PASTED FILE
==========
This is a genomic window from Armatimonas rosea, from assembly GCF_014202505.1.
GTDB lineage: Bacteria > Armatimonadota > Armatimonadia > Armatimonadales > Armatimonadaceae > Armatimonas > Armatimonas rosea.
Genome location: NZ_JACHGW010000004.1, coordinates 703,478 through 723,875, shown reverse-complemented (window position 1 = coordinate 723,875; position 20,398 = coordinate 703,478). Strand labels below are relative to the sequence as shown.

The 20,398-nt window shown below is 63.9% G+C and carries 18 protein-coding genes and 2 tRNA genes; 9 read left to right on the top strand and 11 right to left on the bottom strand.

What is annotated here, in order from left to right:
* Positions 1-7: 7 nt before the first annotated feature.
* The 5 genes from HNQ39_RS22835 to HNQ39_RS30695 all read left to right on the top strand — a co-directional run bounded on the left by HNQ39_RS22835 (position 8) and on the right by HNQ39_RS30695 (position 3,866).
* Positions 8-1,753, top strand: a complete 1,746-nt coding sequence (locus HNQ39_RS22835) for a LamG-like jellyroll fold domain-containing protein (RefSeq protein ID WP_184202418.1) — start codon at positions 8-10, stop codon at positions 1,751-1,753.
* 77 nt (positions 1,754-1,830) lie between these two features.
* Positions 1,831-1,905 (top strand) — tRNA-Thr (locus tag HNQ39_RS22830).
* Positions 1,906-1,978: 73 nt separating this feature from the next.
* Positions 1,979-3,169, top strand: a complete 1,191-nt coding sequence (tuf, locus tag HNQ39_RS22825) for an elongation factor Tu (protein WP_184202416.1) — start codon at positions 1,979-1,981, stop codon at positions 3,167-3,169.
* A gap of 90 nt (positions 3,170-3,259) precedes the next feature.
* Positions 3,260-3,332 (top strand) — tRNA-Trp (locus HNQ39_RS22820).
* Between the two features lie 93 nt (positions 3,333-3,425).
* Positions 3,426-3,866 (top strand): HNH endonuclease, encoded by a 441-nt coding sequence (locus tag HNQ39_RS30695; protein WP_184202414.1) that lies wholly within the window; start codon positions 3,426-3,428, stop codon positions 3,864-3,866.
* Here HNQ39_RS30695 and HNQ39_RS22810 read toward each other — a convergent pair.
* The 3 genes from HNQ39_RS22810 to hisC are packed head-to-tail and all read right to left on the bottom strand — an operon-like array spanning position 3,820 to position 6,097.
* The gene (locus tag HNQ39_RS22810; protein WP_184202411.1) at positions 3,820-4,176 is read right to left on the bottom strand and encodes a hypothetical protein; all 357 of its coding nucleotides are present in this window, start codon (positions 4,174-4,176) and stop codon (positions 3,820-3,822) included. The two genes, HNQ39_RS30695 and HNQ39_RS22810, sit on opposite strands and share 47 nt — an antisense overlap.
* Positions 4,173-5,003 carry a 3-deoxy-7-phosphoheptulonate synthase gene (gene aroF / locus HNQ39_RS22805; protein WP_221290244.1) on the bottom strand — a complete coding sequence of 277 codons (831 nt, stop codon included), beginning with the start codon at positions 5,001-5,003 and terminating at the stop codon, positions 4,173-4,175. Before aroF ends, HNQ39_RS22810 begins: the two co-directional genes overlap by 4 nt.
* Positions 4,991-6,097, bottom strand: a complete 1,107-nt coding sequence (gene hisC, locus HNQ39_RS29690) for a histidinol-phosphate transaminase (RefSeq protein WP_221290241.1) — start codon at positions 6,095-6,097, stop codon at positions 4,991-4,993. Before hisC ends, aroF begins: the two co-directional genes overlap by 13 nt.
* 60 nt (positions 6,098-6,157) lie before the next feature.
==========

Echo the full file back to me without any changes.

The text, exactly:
This is a genomic window from Armatimonas rosea, from assembly GCF_014202505.1.
GTDB lineage: Bacteria > Armatimonadota > Armatimonadia > Armatimonadales > Armatimonadaceae > Armatimonas > Armatimonas rosea.
Genome location: NZ_JACHGW010000004.1, coordinates 703,478 through 723,875, shown reverse-complemented (window position 1 = coordinate 723,875; position 20,398 = coordinate 703,478). Strand labels below are relative to the sequence as shown.

The 20,398-nt window shown below is 63.9% G+C and carries 18 protein-coding genes and 2 tRNA genes; 9 read left to right on the top strand and 11 right to left on the bottom strand.

What is annotated here, in order from left to right:
* Positions 1-7: 7 nt before the first annotated feature.
* The 5 genes from HNQ39_RS22835 to HNQ39_RS30695 all read left to right on the top strand — a co-directional run bounded on the left by HNQ39_RS22835 (position 8) and on the right by HNQ39_RS30695 (position 3,866).
* Positions 8-1,753, top strand: a complete 1,746-nt coding sequence (locus HNQ39_RS22835) for a LamG-like jellyroll fold domain-containing protein (RefSeq protein ID WP_184202418.1) — start codon at positions 8-10, stop codon at positions 1,751-1,753.
* 77 nt (positions 1,754-1,830) lie between these two features.
* Positions 1,831-1,905 (top strand) — tRNA-Thr (locus tag HNQ39_RS22830).
* Positions 1,906-1,978: 73 nt separating this feature from the next.
* Positions 1,979-3,169, top strand: a complete 1,191-nt coding sequence (tuf, locus tag HNQ39_RS22825) for an elongation factor Tu (protein WP_184202416.1) — start codon at positions 1,979-1,981, stop codon at positions 3,167-3,169.
* A gap of 90 nt (positions 3,170-3,259) precedes the next feature.
* Positions 3,260-3,332 (top strand) — tRNA-Trp (locus HNQ39_RS22820).
* Between the two features lie 93 nt (positions 3,333-3,425).
* Positions 3,426-3,866 (top strand): HNH endonuclease, encoded by a 441-nt coding sequence (locus tag HNQ39_RS30695; protein WP_184202414.1) that lies wholly within the window; start codon positions 3,426-3,428, stop codon positions 3,864-3,866.
* Here HNQ39_RS30695 and HNQ39_RS22810 read toward each other — a convergent pair.
* The 3 genes from HNQ39_RS22810 to hisC are packed head-to-tail and all read right to left on the bottom strand — an operon-like array spanning position 3,820 to position 6,097.
* The gene (locus tag HNQ39_RS22810; protein WP_184202411.1) at positions 3,820-4,176 is read right to left on the bottom strand and encodes a hypothetical protein; all 357 of its coding nucleotides are present in this window, start codon (positions 4,174-4,176) and stop codon (positions 3,820-3,822) included. The two genes, HNQ39_RS30695 and HNQ39_RS22810, sit on opposite strands and share 47 nt — an antisense overlap.
* Positions 4,173-5,003 carry a 3-deoxy-7-phosphoheptulonate synthase gene (gene aroF / locus HNQ39_RS22805; protein WP_221290244.1) on the bottom strand — a complete coding sequence of 277 codons (831 nt, stop codon included), beginning with the start codon at positions 5,001-5,003 and terminating at the stop codon, positions 4,173-4,175. Before aroF ends, HNQ39_RS22810 begins: the two co-directional genes overlap by 4 nt.
* Positions 4,991-6,097, bottom strand: a complete 1,107-nt coding sequence (gene hisC, locus HNQ39_RS29690) for a histidinol-phosphate transaminase (RefSeq protein WP_221290241.1) — start codon at positions 6,095-6,097, stop codon at positions 4,991-4,993. Before hisC ends, aroF begins: the two co-directional genes overlap by 13 nt.
* 60 nt (positions 6,098-6,157) lie before the next feature.